FreshBooks secret sauce: chatrooms
Now this is a story all about how my life got flip-turned upside down.
I’d like to take a minute — just sit right there,
I’ll tell you how chatrooms are the Prince of Bel-Air.
When I began researching, thinking always,
in chatrooms is where I spent most of my days.
I asked one little question and a sysadmin got scared…
Okay, well, he didn’t really get scared.
He got historical, and told me that we began using chatrooms at FreshBooks after a hackoff he did years ago. Receiving a direct answer like that encapsulates the magic of a simple chatroom: I asked a broad group of people about something and quickly received an answer from whomever had the time, knowledge, and interest to speak up. Chat systems are like water to fish: rarely examined, but integral to our experience — and if you’re not using named chatrooms, you’re missing out on something great.
Questions and Answers
That sysadmin was in #geek, an informal room we have for tech-related discussion which averages 20-25 users in our hundredish-person company. I asked, “hey everybody, who wants to regale me with tales of when and how we started using our chat system?” Around a minute later, our senior-most sysadmin said, “haha I was just talking about that — it was a hackoff of mine!” The discussion that followed gave me a lot of information, and many people chimed in when they had something relevant to add. No one was bothered by direct poking, we didn’t generate email clutter, and my problem was swiftly solved. Magic.
A different example comes from #dev, a more work-related discussion room which averages about 30 people. Someone asked why he got an error when piping a git command into grep. People came out of the woodwork and shortly figured out that he wanted “[colors] ui = true” in his .gitconfig, instead of “[colors] ui = always”.
We got robots
While that was going on, something else amazing was happening in the exact same place. A bot (named Hobbes) who watches the status of our builds reported a failure, and listed the commits and their authors since the last successful build. Everyone reading the discussion could see the failure, but no one needed to get an email to learn that the build broke. The specific people mentioned were also alerted by their clients that their name came up — which would likely grab their attention if they were looking elsewhere.
A bot named Bert sits in #release and acts as a queue-manager for hotfix patches. He’s also a cross-channel announcer: with a simple command, he can relay a message to every room he’s in. Another bot named Ernie does dozens of things. For example, he keeps track of streetcar times at the nearest stop, and reports on weather. He’s also a source of humour: there are commands to return custom image macros like ‘KHANNNNN!!!’, and any mention of ‘bees’ will link to this gem. Because Ernie is a little spammy, he only gets logged into chats like #geek and #fluffychat, where the topic of discussion is more free to wander. He is a modified version of github’s popular hubot, which we’ve found easy to make use of and extend.
We release a new version of our app every week. The day before a release, we hold a pre-release meeting where we make sure everyone involved is on the same page. The meeting involves a lot of people, follows a set routine, and many people only speak once in it, so it doesn’t feel worth gathering us all into a room. It’s also worth keeping a record of the output of the meeting, which is specific considerations and preparation instructions for the upcoming release. So we hold it in the #release chat room. That way, it’s instantly logged and bothers the minimum number of people for the shortest period of time.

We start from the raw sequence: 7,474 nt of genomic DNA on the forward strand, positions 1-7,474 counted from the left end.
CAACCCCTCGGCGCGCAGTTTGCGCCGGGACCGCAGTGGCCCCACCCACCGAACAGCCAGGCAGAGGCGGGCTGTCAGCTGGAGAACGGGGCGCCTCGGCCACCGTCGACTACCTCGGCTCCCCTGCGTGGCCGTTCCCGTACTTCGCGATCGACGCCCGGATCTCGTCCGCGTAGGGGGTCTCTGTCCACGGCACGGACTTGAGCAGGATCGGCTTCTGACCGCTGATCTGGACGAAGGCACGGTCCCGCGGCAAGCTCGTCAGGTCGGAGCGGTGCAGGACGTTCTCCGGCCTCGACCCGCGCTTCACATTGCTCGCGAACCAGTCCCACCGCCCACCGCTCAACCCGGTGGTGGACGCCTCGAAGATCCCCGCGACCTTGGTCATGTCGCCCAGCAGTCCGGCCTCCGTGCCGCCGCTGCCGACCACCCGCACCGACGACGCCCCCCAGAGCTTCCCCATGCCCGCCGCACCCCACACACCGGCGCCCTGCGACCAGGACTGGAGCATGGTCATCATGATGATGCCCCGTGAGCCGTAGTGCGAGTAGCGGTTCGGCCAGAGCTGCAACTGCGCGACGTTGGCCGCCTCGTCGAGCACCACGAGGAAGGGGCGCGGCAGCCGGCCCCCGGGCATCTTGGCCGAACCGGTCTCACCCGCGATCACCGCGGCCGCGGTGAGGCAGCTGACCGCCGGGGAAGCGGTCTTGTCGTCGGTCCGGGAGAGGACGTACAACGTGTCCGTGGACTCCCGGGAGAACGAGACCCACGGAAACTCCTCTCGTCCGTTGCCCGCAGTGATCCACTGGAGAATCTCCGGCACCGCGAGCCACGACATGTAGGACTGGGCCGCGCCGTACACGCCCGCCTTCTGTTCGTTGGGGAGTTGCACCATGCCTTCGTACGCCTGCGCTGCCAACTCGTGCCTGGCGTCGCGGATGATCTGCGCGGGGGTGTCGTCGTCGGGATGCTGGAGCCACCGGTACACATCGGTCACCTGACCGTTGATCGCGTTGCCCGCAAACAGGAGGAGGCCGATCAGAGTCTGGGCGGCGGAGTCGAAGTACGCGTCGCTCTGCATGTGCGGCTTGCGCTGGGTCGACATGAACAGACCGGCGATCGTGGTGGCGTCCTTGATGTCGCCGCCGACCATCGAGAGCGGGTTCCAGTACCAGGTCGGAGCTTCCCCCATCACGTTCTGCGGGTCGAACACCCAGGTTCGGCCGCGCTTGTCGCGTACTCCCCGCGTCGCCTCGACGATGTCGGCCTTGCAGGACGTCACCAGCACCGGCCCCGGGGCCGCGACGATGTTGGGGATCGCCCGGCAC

During an actual release, the #release channel is watched closely by operations, QA, and every dev with code going into the app. Each step of the release is reported in the chat, and there’s no speaking in there aside from pertinent information. It’s an awesomely high signal to noise coordination tool.
Not-work things are fine too
There’s also a lot of value to chats beyond what’s directly work-related. For instance, jokes told in chat often elicit laughter throughout the office. Hearing a whole team start laughing when none of them said anything in real life is weird and so awesome. There are also off-topic rooms like #fluffychat which feature pictures of the internet’s cutest animals scrolling to the end of the universe. Our chatrooms keep conversation flowing throughout the office, and as a result the barriers to really valuable communication remain low.
So, you should use chatrooms
Our chatroom usage started as a day-long project by a single employee. People quickly saw its value, and it became a permanent, company-wide aspect of our lives. It’s simple, but it’s one of the things I like most about working here — it’s definitely worth a shot at at your workplace.
It’s pretty easy to get this kind of thing going. In the simplest case, just log into an existing IRC server, set up some rooms and bots, and you’re done. You could also run your own IRC or Jabber server, or sign up for a packaged alternative. We run ejabberd (an erlang jabber daemon) in-house, which gives us an automatic roster of each account and its status, and also keeps all of our internal chat under our own roof. If it’s important to you not to send your data out to a third party (like it is for us), you’ll probably want to run your own chat server.
I polled all my friends (about seven or eight),
and I learned from them (sadly) that they’re missing out here
you heard about our chatrooms, now we’re finally square,
they sit on the throne as the Prince of Bel-Air.